1. The best evidence to prove the age of the offended party is an original or certified true copy of the certificate of live birth of such party.
2. In the absence of a certificate of live birth, similar authentic documents such as baptismal certificate and school records which show the date of birth of the victim would suffice to prove age.
3. If the certificate of live birth or authentic document is shown to have been lost or destroyed or otherwise unavailable, the testimony, if clear and credible, of the victim’s mother or a member of the family either by affinity or consanguinity who is qualified to testify on matters respecting pedigree such as the exact age or date of birth of the offended party pursuant to Section 40, Rule 130 of the Rules on Evidence shall be sufficient under the following circumstances:
a. If the victim is alleged to be below 3 years of age and what is sought to be proved is that she is less than 7 years old;
b. If the victim is alleged to be below 7 years of age and what is sought to be proved is that she is less than 12 years old;
c. If the victim is alleged to be below 12 years of age and what is sought to be proved is that she is less than 18 years old.
4. In the absence of a certificate of live birth, authentic document, or the testimony of the victim’s mother or relatives concerning the victim’s age, the complainant’s testimony will suffice provided that it is expressly and clearly admitted by the accused.
5. It is the prosecution that has the burden of proving the age of the offended party. The failure of the accused to object to the testimonial evidence regarding age shall not be taken against him.19
In the case at bar, not only did the prosecution fail to present AAA’s birth certificate, but BBB, the victim’s mother herself, gave contradictory statements on the true age of her daughter. At one time she said that AAA was 13 years old, and yet when asked about the year of AAA’s birthday, she declared that it was 1982. AAA herself did not know the exact year she was born. The Certification from the Municipal Civil Registrar20 of General Luna, Quezon that both parties offered as evidence of AAA’s age has no probative value because it was not a certification as to the true age of AAA but as to the fact that the records of birth filed in their archives included those registered from 1930 up to the time the certificate was requested, and that records for the period of 1930 – June 23, 1994 were razed by fire.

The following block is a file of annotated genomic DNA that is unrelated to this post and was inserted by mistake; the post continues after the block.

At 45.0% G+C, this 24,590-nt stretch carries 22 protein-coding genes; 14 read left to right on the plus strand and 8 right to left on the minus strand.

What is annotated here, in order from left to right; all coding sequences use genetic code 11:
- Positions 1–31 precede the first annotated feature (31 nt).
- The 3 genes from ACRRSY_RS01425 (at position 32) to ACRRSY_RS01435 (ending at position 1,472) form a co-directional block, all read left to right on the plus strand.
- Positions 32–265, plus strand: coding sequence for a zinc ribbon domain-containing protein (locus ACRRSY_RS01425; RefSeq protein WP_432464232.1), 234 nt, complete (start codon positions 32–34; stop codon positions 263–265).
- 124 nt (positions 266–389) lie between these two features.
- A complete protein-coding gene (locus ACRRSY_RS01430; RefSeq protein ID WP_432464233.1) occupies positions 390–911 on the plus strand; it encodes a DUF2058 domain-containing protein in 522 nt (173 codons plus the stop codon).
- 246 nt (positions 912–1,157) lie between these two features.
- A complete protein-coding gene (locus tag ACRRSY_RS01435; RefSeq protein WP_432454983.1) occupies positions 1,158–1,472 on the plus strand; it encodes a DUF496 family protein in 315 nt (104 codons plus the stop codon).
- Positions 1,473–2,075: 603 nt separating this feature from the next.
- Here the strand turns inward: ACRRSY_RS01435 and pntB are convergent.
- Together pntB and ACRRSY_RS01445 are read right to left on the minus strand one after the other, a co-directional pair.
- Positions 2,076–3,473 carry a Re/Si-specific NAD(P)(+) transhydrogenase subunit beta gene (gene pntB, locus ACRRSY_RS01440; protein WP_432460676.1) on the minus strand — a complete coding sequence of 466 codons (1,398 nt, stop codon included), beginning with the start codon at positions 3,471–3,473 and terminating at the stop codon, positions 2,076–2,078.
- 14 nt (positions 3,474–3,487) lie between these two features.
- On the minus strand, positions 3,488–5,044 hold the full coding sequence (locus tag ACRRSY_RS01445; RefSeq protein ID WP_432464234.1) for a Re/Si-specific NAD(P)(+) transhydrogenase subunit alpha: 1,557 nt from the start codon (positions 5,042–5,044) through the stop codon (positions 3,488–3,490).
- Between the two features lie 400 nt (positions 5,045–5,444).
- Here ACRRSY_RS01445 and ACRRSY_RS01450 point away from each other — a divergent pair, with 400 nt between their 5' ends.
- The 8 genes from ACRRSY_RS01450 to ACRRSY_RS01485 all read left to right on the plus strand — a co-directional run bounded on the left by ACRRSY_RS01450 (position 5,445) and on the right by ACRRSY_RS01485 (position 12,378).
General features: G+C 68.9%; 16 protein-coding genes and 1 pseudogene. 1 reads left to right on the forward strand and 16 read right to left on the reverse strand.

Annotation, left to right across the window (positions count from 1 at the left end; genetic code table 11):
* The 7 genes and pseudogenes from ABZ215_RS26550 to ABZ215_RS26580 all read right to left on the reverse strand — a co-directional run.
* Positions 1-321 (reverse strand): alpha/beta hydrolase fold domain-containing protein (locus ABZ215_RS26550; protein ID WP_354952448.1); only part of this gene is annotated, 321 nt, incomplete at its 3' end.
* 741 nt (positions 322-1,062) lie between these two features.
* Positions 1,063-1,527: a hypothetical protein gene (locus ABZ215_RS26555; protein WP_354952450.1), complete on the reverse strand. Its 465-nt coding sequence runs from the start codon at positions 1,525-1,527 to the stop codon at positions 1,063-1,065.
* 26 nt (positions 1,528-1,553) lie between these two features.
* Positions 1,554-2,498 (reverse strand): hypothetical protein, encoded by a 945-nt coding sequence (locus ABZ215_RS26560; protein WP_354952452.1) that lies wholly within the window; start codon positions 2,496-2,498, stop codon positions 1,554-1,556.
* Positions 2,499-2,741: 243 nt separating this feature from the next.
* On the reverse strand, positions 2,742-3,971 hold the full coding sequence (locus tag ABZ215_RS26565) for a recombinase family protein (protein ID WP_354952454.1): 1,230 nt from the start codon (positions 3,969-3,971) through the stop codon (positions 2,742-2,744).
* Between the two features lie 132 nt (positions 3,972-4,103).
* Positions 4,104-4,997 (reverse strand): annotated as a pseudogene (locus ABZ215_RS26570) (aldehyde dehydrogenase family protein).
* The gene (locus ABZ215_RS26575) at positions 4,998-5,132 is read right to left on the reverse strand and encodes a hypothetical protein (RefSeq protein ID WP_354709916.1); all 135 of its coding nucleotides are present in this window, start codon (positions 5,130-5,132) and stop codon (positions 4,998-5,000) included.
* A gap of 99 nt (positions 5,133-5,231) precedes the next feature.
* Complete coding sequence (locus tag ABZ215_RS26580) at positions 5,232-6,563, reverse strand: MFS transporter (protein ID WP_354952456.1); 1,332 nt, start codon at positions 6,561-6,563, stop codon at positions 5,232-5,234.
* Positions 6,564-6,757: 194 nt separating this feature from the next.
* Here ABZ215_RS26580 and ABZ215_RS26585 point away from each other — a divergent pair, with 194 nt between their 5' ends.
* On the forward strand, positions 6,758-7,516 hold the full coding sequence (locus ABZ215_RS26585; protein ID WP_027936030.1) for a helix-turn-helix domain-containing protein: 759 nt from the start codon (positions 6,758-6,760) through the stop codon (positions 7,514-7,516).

However, as the Court of Appeals correctly ruled, Flores still cannot escape the penalty of death. Flores forgot the important fact that aside from AAA’s minority, the qualifying circumstance that the rape was committed in full view of AAA’s mother was also alleged in the Information, to wit:
That on or about the 18th day of June 2001, at Barangay Payte, Municipality of Pitogo, Province of Quezon, Philippines and within the jurisdiction of this Honorable Court, the above-named accused, with lewd designs, armed with a bladed weapon, with force, threats and intimidation, did then and there willfully, unlawfully and feloniously have carnal knowledge of one [AAA], a minor, 13 years of age at the time of the commission of the offense, against her will.
That the crime of rape was committed with the qualifying circumstances of victim being under 18 years of age, the accused is her stepfather, being the common-law spouse of her mother, and that the rape was committed in full view of the victim’s mother, [BBB].21